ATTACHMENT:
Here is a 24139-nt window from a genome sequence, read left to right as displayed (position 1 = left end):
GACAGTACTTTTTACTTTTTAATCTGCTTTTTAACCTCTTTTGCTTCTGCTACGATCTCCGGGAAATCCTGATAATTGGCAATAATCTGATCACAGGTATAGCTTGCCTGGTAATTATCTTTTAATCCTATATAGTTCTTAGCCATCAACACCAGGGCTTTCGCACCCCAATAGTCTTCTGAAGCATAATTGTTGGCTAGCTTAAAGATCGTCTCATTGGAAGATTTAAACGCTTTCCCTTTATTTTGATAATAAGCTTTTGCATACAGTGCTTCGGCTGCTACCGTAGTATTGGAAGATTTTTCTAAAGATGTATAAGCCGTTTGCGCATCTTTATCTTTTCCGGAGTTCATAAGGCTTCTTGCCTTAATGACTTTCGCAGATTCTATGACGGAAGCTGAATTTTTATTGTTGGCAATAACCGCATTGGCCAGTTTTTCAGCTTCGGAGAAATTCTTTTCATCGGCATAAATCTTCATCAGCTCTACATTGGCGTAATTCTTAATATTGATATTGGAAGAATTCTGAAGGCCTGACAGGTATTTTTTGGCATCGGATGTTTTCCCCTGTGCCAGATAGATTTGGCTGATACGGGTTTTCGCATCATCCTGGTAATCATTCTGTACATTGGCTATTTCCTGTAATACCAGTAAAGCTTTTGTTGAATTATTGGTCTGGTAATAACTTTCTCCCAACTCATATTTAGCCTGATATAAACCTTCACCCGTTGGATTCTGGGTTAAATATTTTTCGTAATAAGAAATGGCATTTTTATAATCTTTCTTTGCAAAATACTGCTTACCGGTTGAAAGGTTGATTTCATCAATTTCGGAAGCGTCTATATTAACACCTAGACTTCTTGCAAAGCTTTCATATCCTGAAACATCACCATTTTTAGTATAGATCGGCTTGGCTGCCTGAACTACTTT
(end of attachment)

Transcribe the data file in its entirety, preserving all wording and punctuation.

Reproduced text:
Here is a 24139-nt window from a genome sequence, read left to right as displayed (position 1 = left end):
GACAGTACTTTTTACTTTTTAATCTGCTTTTTAACCTCTTTTGCTTCTGCTACGATCTCCGGGAAATCCTGATAATTGGCAATAATCTGATCACAGGTATAGCTTGCCTGGTAATTATCTTTTAATCCTATATAGTTCTTAGCCATCAACACCAGGGCTTTCGCACCCCAATAGTCTTCTGAAGCATAATTGTTGGCTAGCTTAAAGATCGTCTCATTGGAAGATTTAAACGCTTTCCCTTTATTTTGATAATAAGCTTTTGCATACAGTGCTTCGGCTGCTACCGTAGTATTGGAAGATTTTTCTAAAGATGTATAAGCCGTTTGCGCATCTTTATCTTTTCCGGAGTTCATAAGGCTTCTTGCCTTAATGACTTTCGCAGATTCTATGACGGAAGCTGAATTTTTATTGTTGGCAATAACCGCATTGGCCAGTTTTTCAGCTTCGGAGAAATTCTTTTCATCGGCATAAATCTTCATCAGCTCTACATTGGCGTAATTCTTAATATTGATATTGGAAGAATTCTGAAGGCCTGACAGGTATTTTTTGGCATCGGATGTTTTCCCCTGTGCCAGATAGATTTGGCTGATACGGGTTTTCGCATCATCCTGGTAATCATTCTGTACATTGGCTATTTCCTGTAATACCAGTAAAGCTTTTGTTGAATTATTGGTCTGGTAATAACTTTCTCCCAACTCATATTTAGCCTGATATAAACCTTCACCCGTTGGATTCTGGGTTAAATATTTTTCGTAATAAGAAATGGCATTTTTATAATCTTTCTTTGCAAAATACTGCTTACCGGTTGAAAGGTTGATTTCATCAATTTCGGAAGCGTCTATATTAACACCTAGACTTCTTGCAAAGCTTTCATATCCTGAAACATCACCATTTTTAGTATAGATCGGCTTGGCTGCCTGAACTACTTT